Case Studies

Case Studies

St Stephens Primary School

AssessmentImage result for assessment clipart

Assessment at St Stephens is not a singular activity; it is about measurement of performance at a given point in time and a way of gaining information to promote future learning. We believe that knowing what each child has achieved and what their next steps are is crucial to helping them to succeed.  

As a result of assessment, teachers are able to adapt their lessons and the curriculum to make sure they are fully meeting the needs of the children.  In order to know this, we regularly assess the children. 

This can take place through the use of: 

  • Questioning and discussions which help teachers to find out what the children know or any misconceptions that they may have during each lesson;
  • Written and oral feedback helps both the teachers to know how the children are doing and it supports the children to understand their next steps in learning;
  • Team, whole school and cross-school moderation when looking at learning evidence;
  • Formal assessments, progress assessments and reading age tests; 
  • Statutory Assessments - schools are required to complete particular assessments and report the outcomes to the Department for Education (DfE). The  following assessment procedures are used to measure outcomes against all schools nationally:
  • Reception: Baseline Assessment 
  • Year 1:  Phonic Screening
  • Year 2: Tests in reading, writing (including grammar, punctuation and spelling) and maths
  • Year 4: Times tables National Test
  • Year 6: Tests in reading, grammar, punctuation & spelling and maths, writing assessment 

 

Since the implementation of the National Curriculum 2014, we assess children against age related expectations attainments. The children’s attainment is tracked by:

  • Using a tracking software called ‘Insight Tracker’ to record assessments of the children in reading, writing and maths three time a year;
  • When assessing children’s attainment, the language of Emerging, Expected and Exceeding is used against age-expected outcomes (National standards and expectations).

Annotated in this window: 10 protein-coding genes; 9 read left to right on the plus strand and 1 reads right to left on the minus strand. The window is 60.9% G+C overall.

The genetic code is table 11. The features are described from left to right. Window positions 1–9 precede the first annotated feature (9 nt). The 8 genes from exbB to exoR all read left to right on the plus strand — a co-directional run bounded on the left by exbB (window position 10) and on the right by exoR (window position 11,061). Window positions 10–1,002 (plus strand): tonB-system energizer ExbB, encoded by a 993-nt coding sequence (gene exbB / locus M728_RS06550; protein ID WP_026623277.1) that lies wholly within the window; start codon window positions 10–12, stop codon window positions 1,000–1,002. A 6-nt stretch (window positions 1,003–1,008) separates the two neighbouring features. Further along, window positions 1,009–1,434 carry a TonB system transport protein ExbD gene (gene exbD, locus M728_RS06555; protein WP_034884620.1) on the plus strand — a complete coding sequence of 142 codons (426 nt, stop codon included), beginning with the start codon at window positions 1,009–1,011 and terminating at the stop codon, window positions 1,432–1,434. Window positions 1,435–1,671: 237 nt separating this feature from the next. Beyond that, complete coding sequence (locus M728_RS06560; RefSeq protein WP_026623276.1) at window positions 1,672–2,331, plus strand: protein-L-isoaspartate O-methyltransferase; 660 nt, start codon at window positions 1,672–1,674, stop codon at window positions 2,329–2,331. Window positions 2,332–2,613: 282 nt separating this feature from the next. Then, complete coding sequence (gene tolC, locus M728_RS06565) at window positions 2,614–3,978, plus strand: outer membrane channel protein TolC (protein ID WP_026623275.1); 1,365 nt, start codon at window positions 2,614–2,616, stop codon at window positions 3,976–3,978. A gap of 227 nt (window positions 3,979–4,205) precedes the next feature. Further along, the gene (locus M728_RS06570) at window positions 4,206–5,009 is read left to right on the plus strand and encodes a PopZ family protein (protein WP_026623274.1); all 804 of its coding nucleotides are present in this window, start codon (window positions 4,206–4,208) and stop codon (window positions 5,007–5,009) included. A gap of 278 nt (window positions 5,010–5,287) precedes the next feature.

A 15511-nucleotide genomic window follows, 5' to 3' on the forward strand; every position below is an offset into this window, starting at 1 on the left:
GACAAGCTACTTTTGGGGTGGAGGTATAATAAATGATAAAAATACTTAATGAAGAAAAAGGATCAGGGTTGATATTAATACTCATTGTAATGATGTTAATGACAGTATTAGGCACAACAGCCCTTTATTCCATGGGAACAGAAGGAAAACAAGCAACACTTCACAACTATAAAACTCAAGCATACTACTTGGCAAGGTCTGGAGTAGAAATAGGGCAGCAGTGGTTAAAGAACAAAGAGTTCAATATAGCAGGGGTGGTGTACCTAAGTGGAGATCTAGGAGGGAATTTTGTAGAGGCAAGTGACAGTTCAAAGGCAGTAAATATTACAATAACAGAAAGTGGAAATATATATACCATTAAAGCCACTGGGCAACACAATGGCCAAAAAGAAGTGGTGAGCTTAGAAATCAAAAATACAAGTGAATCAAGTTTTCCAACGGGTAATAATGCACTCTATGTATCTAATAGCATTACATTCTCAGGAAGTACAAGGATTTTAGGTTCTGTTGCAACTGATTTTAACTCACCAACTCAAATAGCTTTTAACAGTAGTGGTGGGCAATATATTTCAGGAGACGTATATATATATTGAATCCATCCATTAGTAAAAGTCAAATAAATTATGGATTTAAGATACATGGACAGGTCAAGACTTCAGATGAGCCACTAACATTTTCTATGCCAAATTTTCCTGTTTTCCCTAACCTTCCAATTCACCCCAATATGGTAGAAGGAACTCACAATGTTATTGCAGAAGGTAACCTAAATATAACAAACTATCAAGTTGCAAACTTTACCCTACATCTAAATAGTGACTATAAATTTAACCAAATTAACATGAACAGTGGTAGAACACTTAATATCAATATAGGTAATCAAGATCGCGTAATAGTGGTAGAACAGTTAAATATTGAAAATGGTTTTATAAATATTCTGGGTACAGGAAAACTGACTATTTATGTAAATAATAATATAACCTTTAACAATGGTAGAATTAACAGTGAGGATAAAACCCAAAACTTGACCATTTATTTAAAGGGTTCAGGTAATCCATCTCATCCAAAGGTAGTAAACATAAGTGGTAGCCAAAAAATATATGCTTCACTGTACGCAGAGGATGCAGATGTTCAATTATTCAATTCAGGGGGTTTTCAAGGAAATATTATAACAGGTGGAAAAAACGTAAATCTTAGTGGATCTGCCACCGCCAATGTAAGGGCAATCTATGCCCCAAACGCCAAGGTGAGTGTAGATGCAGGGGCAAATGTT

• These assessments are based on whether the children are:
  • Working below the expected standard (working at least a year group below their actual age).
  • Working towards the expected standard  (just below).
  • Working at the expected standard (working at their age related expectations).
  • Working above the expected standard (working at greater depth). 
  • Following the introduction of a ‘mastery’ curriculum, children’s learning is deepened and embedded to ensure they are really secure in it before moving on to new learning.

 

How do we ensure judgements are accurate?

  • Across the course of the year, key progress tasks are carried out to support teacher judgements and accuracy when assessing children’s attainment and progress.  See Appendix 1: Assessment Schedule in the Assessment Policy.
  • Through whole school and colleague meetings (in school, cross schools and learning Hubbs) assessment judgements are moderated.
  • Senior Leaders’ meetings - children’s progress and attainment are checked through book scrutiny.
  • All of these support  the teachers’ judgement alongside the children’s daily learning, their books and the formative assessments in the classroom. 

 

Annual reports are sent home each year in the spring term.  These give details of the child’s achievements in each of the national curriculum subjects against age expected outcomes.  The timing of the Annual Report is so that it gives time to act upon targets and challenges during the summer term. During the summer term  a summary report is provided and results from the Year 1 Phonics Test, Year 2 SATs, Year 4 Times Table Test and Year 6 SATs are reported.  

The Assessment Leader is Mrs C Belli.